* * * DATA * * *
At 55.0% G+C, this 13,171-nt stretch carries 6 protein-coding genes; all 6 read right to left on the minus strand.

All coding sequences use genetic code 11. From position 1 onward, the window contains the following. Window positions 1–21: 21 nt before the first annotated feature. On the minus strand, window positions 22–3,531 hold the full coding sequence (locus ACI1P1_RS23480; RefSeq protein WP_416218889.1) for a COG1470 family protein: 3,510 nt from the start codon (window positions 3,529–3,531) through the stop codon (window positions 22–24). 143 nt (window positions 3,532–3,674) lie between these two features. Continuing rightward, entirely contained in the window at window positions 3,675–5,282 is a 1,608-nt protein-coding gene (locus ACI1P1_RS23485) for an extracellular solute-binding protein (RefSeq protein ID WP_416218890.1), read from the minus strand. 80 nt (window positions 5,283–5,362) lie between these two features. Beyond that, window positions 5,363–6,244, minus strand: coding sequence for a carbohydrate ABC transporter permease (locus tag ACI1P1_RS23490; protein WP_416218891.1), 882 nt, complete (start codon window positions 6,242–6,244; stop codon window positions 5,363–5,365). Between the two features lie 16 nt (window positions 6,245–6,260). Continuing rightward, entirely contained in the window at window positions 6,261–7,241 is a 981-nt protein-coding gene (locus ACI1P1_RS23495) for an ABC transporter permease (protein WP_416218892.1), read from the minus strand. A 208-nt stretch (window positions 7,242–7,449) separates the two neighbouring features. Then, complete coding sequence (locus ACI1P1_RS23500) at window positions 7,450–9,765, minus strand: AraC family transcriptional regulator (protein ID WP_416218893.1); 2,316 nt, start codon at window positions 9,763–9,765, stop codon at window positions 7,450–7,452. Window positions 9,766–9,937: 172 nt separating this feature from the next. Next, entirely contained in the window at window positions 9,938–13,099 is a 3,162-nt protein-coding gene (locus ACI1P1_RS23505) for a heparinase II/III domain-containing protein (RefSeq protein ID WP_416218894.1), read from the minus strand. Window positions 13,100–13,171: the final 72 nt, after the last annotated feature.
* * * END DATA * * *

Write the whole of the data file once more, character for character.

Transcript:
At 55.0% G+C, this 13,171-nt stretch carries 6 protein-coding genes; all 6 read right to left on the minus strand.

All coding sequences use genetic code 11. From position 1 onward, the window contains the following. Window positions 1–21: 21 nt before the first annotated feature. On the minus strand, window positions 22–3,531 hold the full coding sequence (locus ACI1P1_RS23480; RefSeq protein WP_416218889.1) for a COG1470 family protein: 3,510 nt from the start codon (window positions 3,529–3,531) through the stop codon (window positions 22–24). 143 nt (window positions 3,532–3,674) lie between these two features. Continuing rightward, entirely contained in the window at window positions 3,675–5,282 is a 1,608-nt protein-coding gene (locus ACI1P1_RS23485) for an extracellular solute-binding protein (RefSeq protein ID WP_416218890.1), read from the minus strand. 80 nt (window positions 5,283–5,362) lie between these two features. Beyond that, window positions 5,363–6,244, minus strand: coding sequence for a carbohydrate ABC transporter permease (locus tag ACI1P1_RS23490; protein WP_416218891.1), 882 nt, complete (start codon window positions 6,242–6,244; stop codon window positions 5,363–5,365). Between the two features lie 16 nt (window positions 6,245–6,260). Continuing rightward, entirely contained in the window at window positions 6,261–7,241 is a 981-nt protein-coding gene (locus ACI1P1_RS23495) for an ABC transporter permease (protein WP_416218892.1), read from the minus strand. A 208-nt stretch (window positions 7,242–7,449) separates the two neighbouring features. Then, complete coding sequence (locus ACI1P1_RS23500) at window positions 7,450–9,765, minus strand: AraC family transcriptional regulator (protein ID WP_416218893.1); 2,316 nt, start codon at window positions 9,763–9,765, stop codon at window positions 7,450–7,452. Window positions 9,766–9,937: 172 nt separating this feature from the next. Next, entirely contained in the window at window positions 9,938–13,099 is a 3,162-nt protein-coding gene (locus ACI1P1_RS23505) for a heparinase II/III domain-containing protein (RefSeq protein ID WP_416218894.1), read from the minus strand. Window positions 13,100–13,171: the final 72 nt, after the last annotated feature.